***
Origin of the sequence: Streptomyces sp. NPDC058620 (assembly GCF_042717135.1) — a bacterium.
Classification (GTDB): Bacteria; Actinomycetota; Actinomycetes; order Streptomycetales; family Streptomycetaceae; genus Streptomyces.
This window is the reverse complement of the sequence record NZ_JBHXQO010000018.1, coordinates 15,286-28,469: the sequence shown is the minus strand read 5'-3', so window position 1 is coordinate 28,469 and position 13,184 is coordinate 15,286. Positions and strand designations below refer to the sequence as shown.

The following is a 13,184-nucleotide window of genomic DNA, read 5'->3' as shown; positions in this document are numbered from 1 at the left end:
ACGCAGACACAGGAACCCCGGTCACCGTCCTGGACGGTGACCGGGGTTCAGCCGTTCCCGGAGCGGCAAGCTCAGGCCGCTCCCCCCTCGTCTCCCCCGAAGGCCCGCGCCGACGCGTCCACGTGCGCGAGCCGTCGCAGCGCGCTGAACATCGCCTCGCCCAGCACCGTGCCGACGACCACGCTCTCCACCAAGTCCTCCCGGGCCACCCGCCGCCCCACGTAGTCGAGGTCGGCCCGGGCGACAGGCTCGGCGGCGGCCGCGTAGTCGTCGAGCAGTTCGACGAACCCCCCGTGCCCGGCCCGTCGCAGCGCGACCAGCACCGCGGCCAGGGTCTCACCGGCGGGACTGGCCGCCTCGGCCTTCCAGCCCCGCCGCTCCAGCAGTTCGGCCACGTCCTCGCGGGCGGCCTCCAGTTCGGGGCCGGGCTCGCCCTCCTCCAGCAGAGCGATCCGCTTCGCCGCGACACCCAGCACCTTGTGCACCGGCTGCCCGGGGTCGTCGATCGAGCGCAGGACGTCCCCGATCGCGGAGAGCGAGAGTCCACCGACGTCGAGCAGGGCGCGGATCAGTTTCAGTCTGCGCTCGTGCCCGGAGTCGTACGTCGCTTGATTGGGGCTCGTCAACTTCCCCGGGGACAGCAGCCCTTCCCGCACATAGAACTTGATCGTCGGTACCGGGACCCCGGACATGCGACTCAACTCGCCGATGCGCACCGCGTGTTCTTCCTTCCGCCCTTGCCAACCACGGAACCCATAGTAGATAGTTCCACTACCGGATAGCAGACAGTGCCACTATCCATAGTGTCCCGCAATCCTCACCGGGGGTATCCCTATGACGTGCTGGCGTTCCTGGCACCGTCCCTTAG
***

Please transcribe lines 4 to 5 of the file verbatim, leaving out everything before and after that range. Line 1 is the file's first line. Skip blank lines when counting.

The following is a 13,184-nucleotide window of genomic DNA, read 5'->3' as shown; positions in this document are numbered from 1 at the left end:
ACGCAGACACAGGAACCCCGGTCACCGTCCTGGACGGTGACCGGGGTTCAGCCGTTCCCGGAGCGGCAAGCTCAGGCCGCTCCCCCCTCGTCTCCCCCGAAGGCCCGCGCCGACGCGTCCACGTGCGCGAGCCGTCGCAGCGCGCTGAACATCGCCTCGCCCAGCACCGTGCCGACGACCACGCTCTCCACCAAGTCCTCCCGGGCCACCCGCCGCCCCACGTAGTCGAGGTCGGCCCGGGCGACAGGCTCGGCGGCGGCCGCGTAGTCGTCGAGCAGTTCGACGAACCCCCCGTGCCCGGCCCGTCGCAGCGCGACCAGCACCGCGGCCAGGGTCTCACCGGCGGGACTGGCCGCCTCGGCCTTCCAGCCCCGCCGCTCCAGCAGTTCGGCCACGTCCTCGCGGGCGGCCTCCAGTTCGGGGCCGGGCTCGCCCTCCTCCAGCAGAGCGATCCGCTTCGCCGCGACACCCAGCACCTTGTGCACCGGCTGCCCGGGGTCGTCGATCGAGCGCAGGACGTCCCCGATCGCGGAGAGCGAGAGTCCACCGACGTCGAGCAGGGCGCGGATCAGTTTCAGTCTGCGCTCGTGCCCGGAGTCGTACGTCGCTTGATTGGGGCTCGTCAACTTCCCCGGGGACAGCAGCCCTTCCCGCACATAGAACTTGATCGTCGGTACCGGGACCCCGGACATGCGACTCAACTCGCCGATGCGCACCGCGTGTTCTTCCTTCCGCCCTTGCCAACCACGGAACCCATAGTAGATAGTTCCACTACCGGATAGCAGACAGTGCCACTATCCATAGTGTCCCGCAATCCTCACCGGGGGTATCCCTATGACGTGCTGGCGTTCCTGGCACCGTCCCTTAG